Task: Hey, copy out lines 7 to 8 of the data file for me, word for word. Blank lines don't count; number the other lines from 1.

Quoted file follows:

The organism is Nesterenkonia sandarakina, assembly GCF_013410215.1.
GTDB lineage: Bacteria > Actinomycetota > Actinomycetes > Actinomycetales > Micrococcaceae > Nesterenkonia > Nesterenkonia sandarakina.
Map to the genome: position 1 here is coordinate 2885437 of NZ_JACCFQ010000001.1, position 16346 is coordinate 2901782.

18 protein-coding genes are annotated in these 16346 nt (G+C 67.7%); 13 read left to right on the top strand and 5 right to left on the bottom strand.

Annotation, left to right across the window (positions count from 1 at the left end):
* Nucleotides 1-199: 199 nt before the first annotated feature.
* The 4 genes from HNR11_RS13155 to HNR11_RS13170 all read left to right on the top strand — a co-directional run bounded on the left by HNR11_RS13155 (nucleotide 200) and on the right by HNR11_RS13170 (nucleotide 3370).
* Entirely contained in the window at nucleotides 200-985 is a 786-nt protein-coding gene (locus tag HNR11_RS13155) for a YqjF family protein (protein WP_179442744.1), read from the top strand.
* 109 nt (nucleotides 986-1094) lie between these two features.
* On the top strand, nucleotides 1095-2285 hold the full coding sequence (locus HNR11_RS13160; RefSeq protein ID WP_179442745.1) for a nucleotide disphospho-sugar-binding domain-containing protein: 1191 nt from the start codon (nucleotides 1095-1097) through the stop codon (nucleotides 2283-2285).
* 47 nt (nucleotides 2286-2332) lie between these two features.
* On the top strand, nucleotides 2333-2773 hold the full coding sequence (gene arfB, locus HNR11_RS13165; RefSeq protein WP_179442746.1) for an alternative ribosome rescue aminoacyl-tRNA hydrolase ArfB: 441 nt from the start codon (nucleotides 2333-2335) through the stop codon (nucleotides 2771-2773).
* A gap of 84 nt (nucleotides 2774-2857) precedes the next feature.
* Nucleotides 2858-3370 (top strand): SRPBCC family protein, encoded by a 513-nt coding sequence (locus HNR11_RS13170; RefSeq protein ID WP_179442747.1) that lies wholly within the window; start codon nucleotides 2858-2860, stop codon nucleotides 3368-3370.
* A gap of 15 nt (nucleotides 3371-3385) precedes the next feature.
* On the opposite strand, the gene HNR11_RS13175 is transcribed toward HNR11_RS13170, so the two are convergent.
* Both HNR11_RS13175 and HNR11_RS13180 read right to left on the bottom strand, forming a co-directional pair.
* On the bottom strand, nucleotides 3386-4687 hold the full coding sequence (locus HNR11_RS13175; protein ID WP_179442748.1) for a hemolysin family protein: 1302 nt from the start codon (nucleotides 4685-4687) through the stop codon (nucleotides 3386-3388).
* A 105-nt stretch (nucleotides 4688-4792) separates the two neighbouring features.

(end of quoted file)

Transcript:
* The 4 genes from HNR11_RS13155 to HNR11_RS13170 all read left to right on the top strand — a co-directional run bounded on the left by HNR11_RS13155 (nucleotide 200) and on the right by HNR11_RS13170 (nucleotide 3370).
* Entirely contained in the window at nucleotides 200-985 is a 786-nt protein-coding gene (locus tag HNR11_RS13155) for a YqjF family protein (protein WP_179442744.1), read from the top strand.